Florida panther population estimate updated
The U.S. Fish and Wildlife Service (Service) and the Florida Fish and Wildlife Conservation Commission (FWC) have updated the estimated number of endangered Florida panthers in their breeding range south of the Caloosahatchee River.
The updated population estimate is 120 to 230 adult and subadult Florida panthers, according to a February 2017 report from the agencies collaborating on conservation and recovery efforts. The previous Florida panther population estimate was 100 to 180 adult and subadult panthers in 2014. These population estimates do not include kittens, which are still dependent on their mothers.
The panther population report is available on FloridaPantherNet.org.
The report emphasizes both the importance and difficulty in obtaining accurate panther population estimates, which is similar to estimating the other puma populations in western states. Currently, Florida scientists are evaluating several methods to refine their ability to estimate the panther population size, including the use of trail cameras and panther road mortality data. The current numbers, developed jointly by Service and FWC scientists, use annual counts of panthers primarily conducted on public lands. Density of panthers on these areas is then multiplied across the larger area that makes up the primary breeding range in south Florida. Although there are some panthers outside of this range in south Florida and in areas north of the Caloosahatchee River, they are primarily dispersing males and do not significantly contribute to the breeding population.
“This latest Florida panther population estimate is good news, an indication that conservation efforts are on track in helping recover this endangered animal,” said Kipp Frohlich, FWC’s Deputy Director for the Division of Habitat and Species Conservation. “In the 1970s and 1980s, it was estimated only 20 to 30 panthers remained in Florida.”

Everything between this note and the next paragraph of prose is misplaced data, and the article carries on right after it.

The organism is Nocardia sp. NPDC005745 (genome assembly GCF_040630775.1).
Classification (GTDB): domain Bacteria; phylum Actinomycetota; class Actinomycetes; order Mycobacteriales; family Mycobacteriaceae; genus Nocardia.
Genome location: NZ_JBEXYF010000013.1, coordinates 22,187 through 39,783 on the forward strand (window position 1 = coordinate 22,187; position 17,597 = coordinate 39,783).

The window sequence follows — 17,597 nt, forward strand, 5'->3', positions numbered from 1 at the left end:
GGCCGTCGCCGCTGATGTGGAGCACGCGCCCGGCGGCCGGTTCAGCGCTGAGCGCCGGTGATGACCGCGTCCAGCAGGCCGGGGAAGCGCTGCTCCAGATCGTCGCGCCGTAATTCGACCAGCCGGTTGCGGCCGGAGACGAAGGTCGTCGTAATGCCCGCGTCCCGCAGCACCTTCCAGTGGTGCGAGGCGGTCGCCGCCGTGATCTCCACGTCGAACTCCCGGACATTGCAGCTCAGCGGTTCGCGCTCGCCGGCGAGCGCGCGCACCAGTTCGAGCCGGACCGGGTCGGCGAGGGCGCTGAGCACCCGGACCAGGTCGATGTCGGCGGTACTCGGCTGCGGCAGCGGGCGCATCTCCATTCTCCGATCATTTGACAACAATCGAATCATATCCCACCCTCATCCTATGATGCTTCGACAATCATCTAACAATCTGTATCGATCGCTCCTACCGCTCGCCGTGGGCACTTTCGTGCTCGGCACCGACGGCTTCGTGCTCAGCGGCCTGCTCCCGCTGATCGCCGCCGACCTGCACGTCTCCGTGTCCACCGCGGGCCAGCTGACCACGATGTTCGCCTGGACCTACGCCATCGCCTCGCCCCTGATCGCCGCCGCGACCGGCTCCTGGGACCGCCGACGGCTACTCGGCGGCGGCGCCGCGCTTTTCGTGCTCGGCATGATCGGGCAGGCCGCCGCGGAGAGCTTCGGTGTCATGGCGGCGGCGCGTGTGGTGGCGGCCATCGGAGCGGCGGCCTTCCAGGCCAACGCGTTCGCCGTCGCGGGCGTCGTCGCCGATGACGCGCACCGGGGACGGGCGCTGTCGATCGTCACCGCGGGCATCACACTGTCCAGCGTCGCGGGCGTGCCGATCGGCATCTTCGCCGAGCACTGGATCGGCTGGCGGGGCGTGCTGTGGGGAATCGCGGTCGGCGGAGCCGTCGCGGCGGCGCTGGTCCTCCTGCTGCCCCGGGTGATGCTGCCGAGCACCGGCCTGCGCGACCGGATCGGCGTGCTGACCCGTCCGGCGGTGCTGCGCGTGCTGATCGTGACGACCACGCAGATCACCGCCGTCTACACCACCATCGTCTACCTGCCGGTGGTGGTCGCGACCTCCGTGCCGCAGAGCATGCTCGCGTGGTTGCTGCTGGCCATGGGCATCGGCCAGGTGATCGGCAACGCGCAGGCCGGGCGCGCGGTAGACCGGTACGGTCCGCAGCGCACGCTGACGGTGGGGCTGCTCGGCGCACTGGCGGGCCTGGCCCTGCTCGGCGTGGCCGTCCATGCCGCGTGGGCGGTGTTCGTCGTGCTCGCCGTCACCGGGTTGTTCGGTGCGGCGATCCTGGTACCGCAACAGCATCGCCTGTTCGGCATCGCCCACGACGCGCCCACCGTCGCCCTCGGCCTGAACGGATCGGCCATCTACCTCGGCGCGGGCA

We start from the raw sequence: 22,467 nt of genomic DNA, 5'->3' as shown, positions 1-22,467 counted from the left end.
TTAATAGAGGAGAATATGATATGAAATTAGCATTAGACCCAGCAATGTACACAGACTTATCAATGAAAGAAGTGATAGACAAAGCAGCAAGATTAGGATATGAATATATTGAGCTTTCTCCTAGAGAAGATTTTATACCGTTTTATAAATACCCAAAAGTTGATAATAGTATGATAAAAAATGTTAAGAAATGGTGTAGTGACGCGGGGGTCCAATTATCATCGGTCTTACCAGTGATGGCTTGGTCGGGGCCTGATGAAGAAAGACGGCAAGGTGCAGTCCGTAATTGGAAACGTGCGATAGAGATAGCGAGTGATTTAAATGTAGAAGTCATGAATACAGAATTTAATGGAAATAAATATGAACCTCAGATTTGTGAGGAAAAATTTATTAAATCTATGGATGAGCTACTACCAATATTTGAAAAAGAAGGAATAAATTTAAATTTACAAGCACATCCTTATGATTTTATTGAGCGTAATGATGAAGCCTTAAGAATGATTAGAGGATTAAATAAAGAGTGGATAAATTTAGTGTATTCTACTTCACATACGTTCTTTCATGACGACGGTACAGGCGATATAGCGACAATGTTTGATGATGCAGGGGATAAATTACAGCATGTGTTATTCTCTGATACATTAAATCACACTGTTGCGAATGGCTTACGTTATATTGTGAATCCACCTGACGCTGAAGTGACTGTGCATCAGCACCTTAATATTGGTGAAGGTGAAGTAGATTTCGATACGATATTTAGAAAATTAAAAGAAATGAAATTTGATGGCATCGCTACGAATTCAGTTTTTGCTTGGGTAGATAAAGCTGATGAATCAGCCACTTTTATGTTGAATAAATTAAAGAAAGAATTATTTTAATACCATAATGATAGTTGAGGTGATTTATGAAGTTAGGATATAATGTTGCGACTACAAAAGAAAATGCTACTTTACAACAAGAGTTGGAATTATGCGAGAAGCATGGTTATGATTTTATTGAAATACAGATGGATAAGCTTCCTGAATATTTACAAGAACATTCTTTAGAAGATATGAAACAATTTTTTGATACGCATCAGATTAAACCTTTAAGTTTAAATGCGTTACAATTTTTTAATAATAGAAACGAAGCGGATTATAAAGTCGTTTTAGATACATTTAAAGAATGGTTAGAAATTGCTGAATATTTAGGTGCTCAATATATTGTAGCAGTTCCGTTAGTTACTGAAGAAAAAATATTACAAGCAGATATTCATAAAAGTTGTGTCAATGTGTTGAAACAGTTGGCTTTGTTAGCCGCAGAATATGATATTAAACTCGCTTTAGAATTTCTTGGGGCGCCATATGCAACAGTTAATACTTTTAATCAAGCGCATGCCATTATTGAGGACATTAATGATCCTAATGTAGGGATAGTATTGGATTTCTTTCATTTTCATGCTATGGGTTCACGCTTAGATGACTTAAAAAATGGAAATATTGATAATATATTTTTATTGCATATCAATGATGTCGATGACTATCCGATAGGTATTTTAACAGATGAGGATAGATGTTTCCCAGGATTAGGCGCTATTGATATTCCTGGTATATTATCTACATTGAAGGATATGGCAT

Larry Williams, the Service’s Florida State Supervisor of Ecological Services, believes the new numbers indicate things are trending in the right direction–due in part, to a strong partnership with the State of Florida.
“Continued recovery will require a long-term concerted effort by many partners committed to finding common sense solutions that balance many different and competing interests, yet are grounded in a shared purpose of conserving the lands that support Florida’s native wildlife and its ranching heritage,” Williams said.
The public is encouraged to report sightings of panthers or their tracks, and in particular photos, to MyFWC.com/PantherSightings to help with panther research and management. Biologists are especially interested in pictures of panthers north of the Caloosahatchee River, which runs from Lake Okeechobee to Ft. Myers.
Floridians also can help panther conservation efforts by purchasing the “Protect a Panther” vehicle tag from your local tax collector’s office.
The mission of the U.S. Fish and Wildlife Service is working with others to conserve, protect, and enhance fish, wildlife, plants, and their habitats for the continuing benefit of the American people. For more information on our work and the people who can make it happen, visit fws.gov. Connect with the Service on Facebook, follow our tweets, watch the YouTube Channel and download photos from Flickr.